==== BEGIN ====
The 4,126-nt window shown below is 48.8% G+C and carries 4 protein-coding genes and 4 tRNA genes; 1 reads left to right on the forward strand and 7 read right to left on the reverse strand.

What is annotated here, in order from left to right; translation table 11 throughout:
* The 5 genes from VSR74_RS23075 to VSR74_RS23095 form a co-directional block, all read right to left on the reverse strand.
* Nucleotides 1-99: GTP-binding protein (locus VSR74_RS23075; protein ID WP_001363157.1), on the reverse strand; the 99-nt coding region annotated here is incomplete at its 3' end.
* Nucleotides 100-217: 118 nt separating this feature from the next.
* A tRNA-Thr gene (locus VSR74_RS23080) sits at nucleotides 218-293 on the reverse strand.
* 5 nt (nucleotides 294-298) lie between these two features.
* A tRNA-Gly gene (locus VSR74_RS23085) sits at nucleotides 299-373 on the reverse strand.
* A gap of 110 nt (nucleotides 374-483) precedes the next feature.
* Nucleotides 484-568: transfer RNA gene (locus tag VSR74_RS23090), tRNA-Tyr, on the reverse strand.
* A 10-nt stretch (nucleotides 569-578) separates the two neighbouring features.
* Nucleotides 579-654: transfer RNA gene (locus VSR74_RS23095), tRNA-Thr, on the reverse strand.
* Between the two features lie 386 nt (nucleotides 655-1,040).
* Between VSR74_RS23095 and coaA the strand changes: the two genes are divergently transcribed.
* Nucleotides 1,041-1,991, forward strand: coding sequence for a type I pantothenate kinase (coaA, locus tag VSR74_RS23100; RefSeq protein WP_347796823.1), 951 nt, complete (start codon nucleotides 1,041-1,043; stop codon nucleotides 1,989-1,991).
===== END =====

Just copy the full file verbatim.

The 4,126-nt window shown below is 48.8% G+C and carries 4 protein-coding genes and 4 tRNA genes; 1 reads left to right on the forward strand and 7 read right to left on the reverse strand.

What is annotated here, in order from left to right; translation table 11 throughout:
* The 5 genes from VSR74_RS23075 to VSR74_RS23095 form a co-directional block, all read right to left on the reverse strand.
* Nucleotides 1-99: GTP-binding protein (locus VSR74_RS23075; protein ID WP_001363157.1), on the reverse strand; the 99-nt coding region annotated here is incomplete at its 3' end.
* Nucleotides 100-217: 118 nt separating this feature from the next.
* A tRNA-Thr gene (locus VSR74_RS23080) sits at nucleotides 218-293 on the reverse strand.
* 5 nt (nucleotides 294-298) lie between these two features.
* A tRNA-Gly gene (locus VSR74_RS23085) sits at nucleotides 299-373 on the reverse strand.
* A gap of 110 nt (nucleotides 374-483) precedes the next feature.
* Nucleotides 484-568: transfer RNA gene (locus tag VSR74_RS23090), tRNA-Tyr, on the reverse strand.
* A 10-nt stretch (nucleotides 569-578) separates the two neighbouring features.
* Nucleotides 579-654: transfer RNA gene (locus VSR74_RS23095), tRNA-Thr, on the reverse strand.
* Between the two features lie 386 nt (nucleotides 655-1,040).
* Between VSR74_RS23095 and coaA the strand changes: the two genes are divergently transcribed.
* Nucleotides 1,041-1,991, forward strand: coding sequence for a type I pantothenate kinase (coaA, locus tag VSR74_RS23100; RefSeq protein WP_347796823.1), 951 nt, complete (start codon nucleotides 1,041-1,043; stop codon nucleotides 1,989-1,991).